Many birds migrate at night. The cool and calm evening skies make migrating at night a little smoother for birds, but nighttime lights can make their journey more treacherous.
In 2017, a team of researchers found that songbirds migrating at night are attracted to bright areas, causing them to go off course, burn extra energy, and increase their risk of colliding with buildings or being caught by predators. But little is known about other groups of birds and how nighttime lights and other factors, such as roads, could impact birds throughout the year.
New research out this week in Diversity and Distributions, examines for the first time the impact of nighttime lights and roads for songbirds, shorebirds, and waterfowl at a hemispheric scale throughout the entire year.
Using data from eBird Status and Trends, Frank La Sorte, research associate at the Cornell Lab of Ornithology, and his colleagues found that nighttime lights increased the likelihood that some nocturnal migrating birds end up in areas with increased road density the following day. Nighttime lights, says La Sorte, “attract and disorient birds during nocturnal migration, placing them in regions with higher road density during the day where the chances of colliding with vehicles is higher, environmental pollution is more prevalent, and the quality and quantity of stopover habitat is lower.”
But not all groups of birds, La Sorte and colleagues found, responded the same to nighttime lights and roads.
Songbirds that are associated with densely vegetated areas within the eastern United States, such as wood warblers, occurred more frequently in areas with more nighttime lights and roads during migration. On the other hand, sparrows that are found in more open areas, were less abundant in areas with more nighttime lights and roads during migration.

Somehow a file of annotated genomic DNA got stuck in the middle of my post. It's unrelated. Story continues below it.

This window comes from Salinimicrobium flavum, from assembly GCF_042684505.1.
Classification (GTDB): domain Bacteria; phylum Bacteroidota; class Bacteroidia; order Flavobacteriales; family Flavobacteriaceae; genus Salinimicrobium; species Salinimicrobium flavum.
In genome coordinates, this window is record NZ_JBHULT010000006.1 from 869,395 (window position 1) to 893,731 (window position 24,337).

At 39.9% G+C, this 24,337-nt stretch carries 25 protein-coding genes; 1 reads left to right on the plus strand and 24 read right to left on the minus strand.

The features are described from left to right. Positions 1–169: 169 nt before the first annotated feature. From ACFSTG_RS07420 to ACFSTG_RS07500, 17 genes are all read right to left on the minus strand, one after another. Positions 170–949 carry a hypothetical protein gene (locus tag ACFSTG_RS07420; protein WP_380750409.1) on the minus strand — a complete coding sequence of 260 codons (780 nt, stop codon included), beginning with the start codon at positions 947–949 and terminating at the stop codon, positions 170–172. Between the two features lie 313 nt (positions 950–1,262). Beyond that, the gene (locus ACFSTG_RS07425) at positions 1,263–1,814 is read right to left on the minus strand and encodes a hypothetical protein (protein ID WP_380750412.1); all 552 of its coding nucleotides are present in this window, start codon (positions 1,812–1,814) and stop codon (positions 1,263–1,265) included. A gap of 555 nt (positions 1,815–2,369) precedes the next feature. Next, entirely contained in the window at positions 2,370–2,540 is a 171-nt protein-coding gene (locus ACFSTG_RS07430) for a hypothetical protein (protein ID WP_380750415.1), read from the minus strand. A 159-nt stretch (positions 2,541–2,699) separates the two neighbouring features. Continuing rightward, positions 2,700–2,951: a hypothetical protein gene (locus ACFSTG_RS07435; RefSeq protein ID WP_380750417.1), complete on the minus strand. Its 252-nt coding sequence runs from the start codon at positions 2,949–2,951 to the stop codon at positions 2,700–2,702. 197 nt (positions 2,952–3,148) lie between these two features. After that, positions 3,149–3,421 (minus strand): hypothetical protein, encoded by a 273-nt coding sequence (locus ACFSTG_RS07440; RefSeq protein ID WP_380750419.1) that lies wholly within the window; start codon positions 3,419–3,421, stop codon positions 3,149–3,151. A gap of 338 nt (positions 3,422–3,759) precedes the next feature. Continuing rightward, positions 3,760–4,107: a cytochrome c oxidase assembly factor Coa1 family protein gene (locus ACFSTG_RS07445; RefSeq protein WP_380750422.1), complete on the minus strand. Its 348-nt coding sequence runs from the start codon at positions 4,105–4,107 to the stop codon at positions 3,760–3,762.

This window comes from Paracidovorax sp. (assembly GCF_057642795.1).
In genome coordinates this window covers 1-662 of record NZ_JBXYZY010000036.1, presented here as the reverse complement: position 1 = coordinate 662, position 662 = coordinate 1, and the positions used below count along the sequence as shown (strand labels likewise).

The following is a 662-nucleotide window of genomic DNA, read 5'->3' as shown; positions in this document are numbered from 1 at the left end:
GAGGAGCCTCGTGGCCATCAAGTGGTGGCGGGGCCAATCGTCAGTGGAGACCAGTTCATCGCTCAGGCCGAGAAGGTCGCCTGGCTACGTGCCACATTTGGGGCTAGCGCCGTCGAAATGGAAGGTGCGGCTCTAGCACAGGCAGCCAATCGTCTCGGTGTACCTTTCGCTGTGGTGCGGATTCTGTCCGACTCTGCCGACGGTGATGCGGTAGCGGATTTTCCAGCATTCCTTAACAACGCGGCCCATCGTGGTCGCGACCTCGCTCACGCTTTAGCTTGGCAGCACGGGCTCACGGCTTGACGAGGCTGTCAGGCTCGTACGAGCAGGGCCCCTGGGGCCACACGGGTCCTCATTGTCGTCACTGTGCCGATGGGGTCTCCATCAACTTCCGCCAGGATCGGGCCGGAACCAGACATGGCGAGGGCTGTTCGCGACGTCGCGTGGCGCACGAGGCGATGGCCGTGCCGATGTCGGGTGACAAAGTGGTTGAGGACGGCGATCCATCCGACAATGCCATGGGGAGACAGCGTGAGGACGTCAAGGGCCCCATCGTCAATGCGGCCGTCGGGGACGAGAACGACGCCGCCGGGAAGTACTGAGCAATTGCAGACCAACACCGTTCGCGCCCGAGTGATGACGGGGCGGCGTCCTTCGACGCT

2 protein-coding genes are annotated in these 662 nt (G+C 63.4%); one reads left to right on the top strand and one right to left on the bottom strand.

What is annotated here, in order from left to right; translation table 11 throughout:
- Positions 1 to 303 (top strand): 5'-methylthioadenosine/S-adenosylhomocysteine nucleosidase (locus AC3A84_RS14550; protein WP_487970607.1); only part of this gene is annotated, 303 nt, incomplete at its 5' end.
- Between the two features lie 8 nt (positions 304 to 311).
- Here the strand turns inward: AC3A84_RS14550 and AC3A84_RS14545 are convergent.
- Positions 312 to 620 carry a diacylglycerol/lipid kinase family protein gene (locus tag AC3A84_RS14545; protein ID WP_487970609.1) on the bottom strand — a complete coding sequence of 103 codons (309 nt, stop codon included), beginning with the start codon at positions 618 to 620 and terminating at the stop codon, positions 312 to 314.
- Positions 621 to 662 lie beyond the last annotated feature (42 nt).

Seasonality also affected the relationship observed for songbirds. During fall migration songbirds showed even stronger associations with nighttime lights and roads, most likely the result of young birds joining adults as they migrate south. And on the wintering grounds in Central America and Mexico nighttime lights and roads were also positively associated with songbird occurrence.
For shorebirds, exposure to nighttime lights and roads during the breeding season was generally low, but the team did find some positive associations that could make shorebirds vulnerable.
Waterfowl, according to the study, did not appear to be associated with nighttime lights and roads at any point during the year.
This study highlights the need to consider species-specific traits, seasonality, and geography when developing possible solutions to reduce the impact of nighttime lights on nocturnal migrants. For example, focusing on reducing nighttime lights during fall migration in the eastern United States could prove beneficial, while in Central America and Mexico, dimming lights during the non-breeding season may be beneficial. But the authors point out that additional data are needed to more fully explore the impact of nighttime lights and roads on survival throughout the year. They also call for people to submit eBird checklists from areas not frequented by birders.
The results of this study were made possible by the eBird Status and Trends project team that used advanced statistical modeling techniques to take into account road density, nighttime lights, and other variables when modeling bird abundance across space and time. “Without data from the eBird Status and Trends project, it would have been impossible to ascertain the impact of nighttime lights and roads on numerous species within the Western Hemisphere,” says Tom Auer, co-author and Geospatial Data Science Team Lead at the Cornell Lab of Ornithology.
La Sorte, F. A., A. Johnston, A. D. Rodewald, D. Fink, A. Farnsworth, B. M. Van Doren, T. Auer, M. Strimas-Mackey. (2022). The role of artificial light at night and road density in predicting the seasonal occurrence of migrating birds. Diversity and Distributions https://onlinelibrary.wiley.com/doi/10.1111/ddi.13499